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This article is from the Encyclopedia of North Carolina edited by William S. Powell. Copyright © 2006 by the University of North Carolina Press. Used by permission of the publisher. For personal use and not for further distribution. Please submit permission requests for other use directly to the publisher.

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Simkins v. Cone

by Karen Kruse Thomas, 2006

The Moses H. Cone Memorial Hospital, circa 1965. Image from the North Carolina Digital Collections.In 1962 dentist George Simkins, physician Alvin Blount, and other African American physicians and their patients sued Moses H. Cone Memorial Hospital and Wesley Long Community Hospital in Greensboro, charging that they had denied "the admission of physicians and dentists to hospital staff privileges, and the admission of patients to hospital facilities, on the basis of race." The plaintiffs argued that the two hospitals, which had received a combined total of $3.2 million in state and federal construction funds under the 1946 Hill-Burton Hospital Survey and Construction Act, had violated their rights under the Equal Protection clause of the Fourteenth Amendment. The plaintiffs also sought declaratory judgment that the sections of the Hill-Burton Act and Public Health Service Regulations providing for separate-but-equal facilities and services were unconstitutional in violation of the Fifth and Fourteenth Amendments. U.S. attorney general Robert F. Kennedy filed an amicus brief on behalf of the plaintiffs.

On 5 Dec. 1962 the U.S. District Court, Fourth Circuit, upheld the defendants' claim that participation in the Hill-Burton program had not rendered the private, nonprofit hospitals "instrumentalities of the state" and therefore they were outside the provenance of the Fifth and Fourteenth Amendments. In November 1963 the U.S. Court of Appeals, Fourth Circuit, overturned the federal district court ruling, finding that private hospitals that participated in the Hill-Burton program were indeed connected to the government-both state and federal-and were thus obligated by the prohibitions against racial discrimination outlined in the Fifth and Fourteenth Amendments. The court also found unconstitutional the sections in the original Hill-Burton Act that provided for separate-but-equal hospital accommodations and services.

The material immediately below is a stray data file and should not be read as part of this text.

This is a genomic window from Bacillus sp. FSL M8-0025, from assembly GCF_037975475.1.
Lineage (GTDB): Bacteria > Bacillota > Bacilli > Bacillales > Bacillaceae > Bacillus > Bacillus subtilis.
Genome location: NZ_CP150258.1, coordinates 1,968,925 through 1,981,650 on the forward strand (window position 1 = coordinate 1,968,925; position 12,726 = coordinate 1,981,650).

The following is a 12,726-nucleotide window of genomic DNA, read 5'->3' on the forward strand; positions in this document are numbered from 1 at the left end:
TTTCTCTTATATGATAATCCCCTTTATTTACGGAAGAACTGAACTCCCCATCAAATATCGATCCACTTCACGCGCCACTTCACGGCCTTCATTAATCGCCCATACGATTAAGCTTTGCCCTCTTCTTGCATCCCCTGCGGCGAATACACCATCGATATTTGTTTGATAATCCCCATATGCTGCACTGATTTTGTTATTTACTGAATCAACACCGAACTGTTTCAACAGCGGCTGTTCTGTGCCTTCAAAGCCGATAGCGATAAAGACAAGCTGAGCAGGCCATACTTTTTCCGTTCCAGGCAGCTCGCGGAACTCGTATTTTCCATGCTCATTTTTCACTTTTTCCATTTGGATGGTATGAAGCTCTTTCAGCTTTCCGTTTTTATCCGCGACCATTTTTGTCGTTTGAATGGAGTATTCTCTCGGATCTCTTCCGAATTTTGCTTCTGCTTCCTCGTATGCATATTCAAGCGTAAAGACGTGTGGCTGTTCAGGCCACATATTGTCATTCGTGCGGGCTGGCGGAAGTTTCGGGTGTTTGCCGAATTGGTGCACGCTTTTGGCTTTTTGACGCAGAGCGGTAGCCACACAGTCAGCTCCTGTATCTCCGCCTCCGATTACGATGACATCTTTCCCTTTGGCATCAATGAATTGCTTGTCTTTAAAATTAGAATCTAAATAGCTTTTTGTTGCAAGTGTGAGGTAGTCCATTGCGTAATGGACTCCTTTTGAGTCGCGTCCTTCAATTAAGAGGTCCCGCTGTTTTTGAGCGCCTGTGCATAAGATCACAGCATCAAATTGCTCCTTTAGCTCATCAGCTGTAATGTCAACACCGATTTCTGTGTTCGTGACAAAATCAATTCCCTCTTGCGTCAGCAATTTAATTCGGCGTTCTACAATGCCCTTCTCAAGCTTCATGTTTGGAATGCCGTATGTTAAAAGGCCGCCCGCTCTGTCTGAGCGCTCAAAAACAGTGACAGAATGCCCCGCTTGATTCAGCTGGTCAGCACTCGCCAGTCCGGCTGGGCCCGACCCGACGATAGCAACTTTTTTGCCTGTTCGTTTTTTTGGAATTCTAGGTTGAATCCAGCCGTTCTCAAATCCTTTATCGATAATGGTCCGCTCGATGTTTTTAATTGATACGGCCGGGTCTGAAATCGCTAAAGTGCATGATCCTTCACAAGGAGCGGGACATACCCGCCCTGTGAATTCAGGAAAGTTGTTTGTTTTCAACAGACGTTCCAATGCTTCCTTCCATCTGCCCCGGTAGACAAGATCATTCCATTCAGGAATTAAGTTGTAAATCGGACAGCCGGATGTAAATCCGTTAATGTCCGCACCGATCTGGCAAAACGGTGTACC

The Simkins decision marked the first time that federal courts applied the Equal Protection clause of the Fourteenth Amendment to prohibit racial discrimination by a private entity. This revised the precedent set by the 1883 civil rights cases, in which the Supreme Court narrowly interpreted the Equal Protection clause to prohibit discrimination only by government agencies that were clearly public in character. The broadened definition of "state action" that resulted from Simkins made it possible for Congress to pass the 1964 Civil Rights Act the next year, outlawing segregation in public accommodations and prohibiting racial discrimination in employment.

Until the Simkins ruling, most hospitals in North Carolina and throughout the South did not accept black patients on an equal basis and did not allow black physicians to admit patients or train as interns. Only at North Carolina's nine all-black hospitals could African American patients and physicians be guaranteed equal access, but such facilities were often overcrowded and unable to afford medical equipment considered standard in most white hospitals. By 1963 a few public hospitals had desegregated, although most still assigned black patients to separate, inferior wards. Almost no hospitals in North Carolina-public or private-permitted black physicians to obtain staff privileges until after Simkins.


U.S. Commission on Civil Rights, North Carolina Advisory Committee, Equal Protection of the Laws in North Carolina (1962).

Additional Resources:

Desegregating Hospitals. ANCHOR.

Reynolds, P. Preston. “Hospitals and Civil Rights, 1945-1963: The Case of Simkins v. Moses H. Cone Memorial Hospital.”  Annals of Internal Medicine 126. No. 11. June 1, 1997. p.898-906 (accessed December 5, 2012).

"Equal Opportunity in Hospitals and Health Facilities: Civil Rights Policies Under the Hill-Burton Act." Washington, D.C.: U.S. Commission on Civil Rights. 1965. (accessed December 5, 2012).

Image Credits:

"The Moses H. Cone Hospital in Greensboro opened in 1953. Presently there are 17 departments within the Hospital and employment is approximately 750 people in over 100 different occupations." Jones, Stella. "Moses Cone Offers Specialized Training to Medical and Hospital Personnel." The E.S.C. Quarterly 23. No. 3-4. 1965. p.16. (accessed December 5, 2012).

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